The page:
1. It diminishes Obama's efforts to rise above partisanship.
As a candidate, Obama spoke often about putting aside partisan differences to do what is right for the country. He was going to listen to all points of view. This approach heightened his appeal, and helped him win the election. When he criticizes Fox News for having a conservative bias, while hosting Keith Olbermann and Rachel Maddow in the White House, he is pushing partisanship, not rising above it. Olbermann and Maddow have shows on MSNBC with a style similar to Fox's prime time shows hosted by Bill O'Reilly and Glenn Beck. The only difference is they present a liberal, rather than conservative, point of view. All four of these shows are sensationalistic and divisive. If Obama really wanted to show that he is a president that seeks to bring the country together, he could have criticized all four, rather than singling out O'Reilly and Beck while acting chummy with Olbermann and Maddow.
2. Obama has more important things to do.
Obama wants to pass major reforms in health care, climate change, and immigration. Iran and North Korea could be developing nuclear weapons. Afghanistan and Pakistan have radical Muslims threatening to take over their countries. Many Americans must be wondering why Obama is bothering with Fox News when he has so much else on his plate. This battle with Fox News makes Obama appear to have lost his focus on what is really important.
3. Obama needs Fox News viewer's help to accomplish his goals.
To pass a health care reform package, one of Obama's biggest obstacles are blue-dog, or conservative, Democrats in the Senate. Plus, Obama will need Republican support for some issues where he will meet resistance in his own party, such as Afghanistan and education reform. These Congressmembers represent states and districts with a lot of conservative voters. Chances are, a lot of these voters watch Fox News. He should be doing more interviews with Fox News, in order to speak to these voters, rather than boycotting Fox News. Instead of getting a chance to hear Obama defend his positions, these voters are getting news about Obama boycotting Fox News on Fox News. It is unlikely that they will hear this story presented in a way that is friendly to the White House's point of view. Indeed, even the liberal networks have been highly critical of the White House's moves (see reason 5).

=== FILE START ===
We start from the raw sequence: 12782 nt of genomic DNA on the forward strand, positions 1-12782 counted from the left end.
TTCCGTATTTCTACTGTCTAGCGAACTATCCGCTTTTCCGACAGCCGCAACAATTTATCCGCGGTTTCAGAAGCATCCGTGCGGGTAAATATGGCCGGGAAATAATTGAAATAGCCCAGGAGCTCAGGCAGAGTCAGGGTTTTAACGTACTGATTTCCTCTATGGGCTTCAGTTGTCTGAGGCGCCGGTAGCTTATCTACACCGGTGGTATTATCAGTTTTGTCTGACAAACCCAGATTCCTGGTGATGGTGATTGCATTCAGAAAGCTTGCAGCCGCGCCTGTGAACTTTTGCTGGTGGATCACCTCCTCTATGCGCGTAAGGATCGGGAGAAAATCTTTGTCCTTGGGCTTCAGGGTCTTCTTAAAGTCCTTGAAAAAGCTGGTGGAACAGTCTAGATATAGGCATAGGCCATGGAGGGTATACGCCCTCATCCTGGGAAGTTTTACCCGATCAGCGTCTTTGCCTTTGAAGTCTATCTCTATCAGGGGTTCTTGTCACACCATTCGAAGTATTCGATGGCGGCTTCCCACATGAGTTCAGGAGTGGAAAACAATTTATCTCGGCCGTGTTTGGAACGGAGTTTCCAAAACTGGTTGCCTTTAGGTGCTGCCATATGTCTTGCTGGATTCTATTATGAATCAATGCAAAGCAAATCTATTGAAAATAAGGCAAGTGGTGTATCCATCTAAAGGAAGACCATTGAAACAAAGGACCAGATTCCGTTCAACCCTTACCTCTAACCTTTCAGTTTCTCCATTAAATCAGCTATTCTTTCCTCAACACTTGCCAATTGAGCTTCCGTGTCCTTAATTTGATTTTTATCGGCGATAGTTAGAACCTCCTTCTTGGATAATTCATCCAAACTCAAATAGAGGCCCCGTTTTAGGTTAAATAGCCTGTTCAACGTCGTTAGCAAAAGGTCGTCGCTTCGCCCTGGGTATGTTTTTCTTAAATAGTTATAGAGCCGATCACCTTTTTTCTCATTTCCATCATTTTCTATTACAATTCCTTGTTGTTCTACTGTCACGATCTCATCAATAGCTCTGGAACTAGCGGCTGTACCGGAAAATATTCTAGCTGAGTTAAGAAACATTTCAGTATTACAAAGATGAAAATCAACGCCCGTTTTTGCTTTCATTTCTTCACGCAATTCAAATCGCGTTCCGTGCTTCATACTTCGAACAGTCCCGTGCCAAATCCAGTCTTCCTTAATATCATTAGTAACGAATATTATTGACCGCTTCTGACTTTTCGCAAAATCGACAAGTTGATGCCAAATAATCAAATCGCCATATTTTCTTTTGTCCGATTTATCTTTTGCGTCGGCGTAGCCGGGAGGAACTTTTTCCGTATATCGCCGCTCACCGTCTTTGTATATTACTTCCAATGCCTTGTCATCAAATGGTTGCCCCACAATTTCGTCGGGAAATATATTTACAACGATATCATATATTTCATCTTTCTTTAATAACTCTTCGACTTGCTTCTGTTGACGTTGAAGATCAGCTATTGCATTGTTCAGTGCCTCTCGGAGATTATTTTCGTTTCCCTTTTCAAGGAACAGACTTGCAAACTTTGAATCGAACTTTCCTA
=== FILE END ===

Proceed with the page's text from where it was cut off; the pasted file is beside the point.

4. It is a battle Obama cannot win.
Presidents usually enter office with the belief that they can control press coverage, but after fruitless efforts, discover they cannot. As Lawrence R. Jacobs (2010) points out, this overconfidence is common with new presidents and results in two “surprises.” First, they fail to recognize that battling the press will only increase coverage of critics and "the unattractive business of strategizing." "Presidents who choose to become communications warriors invariably inflict political damage on themselves" (Jacobs 2010, 258).
Second, presidential overconfidence in their ability to control press coverage leads them to reach for policies that are out of the mainstream. “White House hubris in its ability to control information encourages the executive to embrace policy initiatives that reach well beyond what the public and legislators are willing to accept” (Jacobs 2010, 258). This may explain why Obama is having difficulties with health care reform.
Taking on Fox News has only served to stimulate news about taking on Fox News. Obama should want the other news organizations to be reporting on his policy initiatives, rather than a petty fight with a news organization. White House attacks will not discourage anyone from watching Fox News. If anything, his attacks will stimulate interest among those who want to see what all the fuss is about and increase viewership of Fox News.
5. When Obama goes too far, the media will defend their own.
If Obama thought that the other news networks would defend, or even aid, his efforts to marginalize Fox News simply because they have a liberal bias, he was wrong. Reporters cherish their access to government and freedom to report the news more than their ideological bias. When the Treasury Department tried to exclude Fox News from being able to interview the White House “pay czar,” all the other networks refused to conduct an interview unless Fox News was included. It did not matter at that point that all the other networks have a liberal bias and Fox News has a conservative bias. What was most important to these networks was that if this White House could exclude Fox News, a future White House could exclude them. News organizations will show solidarity when their professional interests are under siege. An ABC News reporter even referred to Fox News as a “sister organization” after this incident. This was all bad news for Obama, because now he appears authoritarian and disrespectful of freedom of the press, and no one likes to see that in a president.
Jacobs, Lawrence R. 2010. “The Presidency and the Press: The Paradox of the White House Communications War.” In Michael Nelson (Ed.), The Presidency and the Political System, 9th Ed. Washington, DC: CQ Press.
Nelson, Michael. 2010. The Presidency and the Political System, 9th Ed. Washington, DC: CQ Press.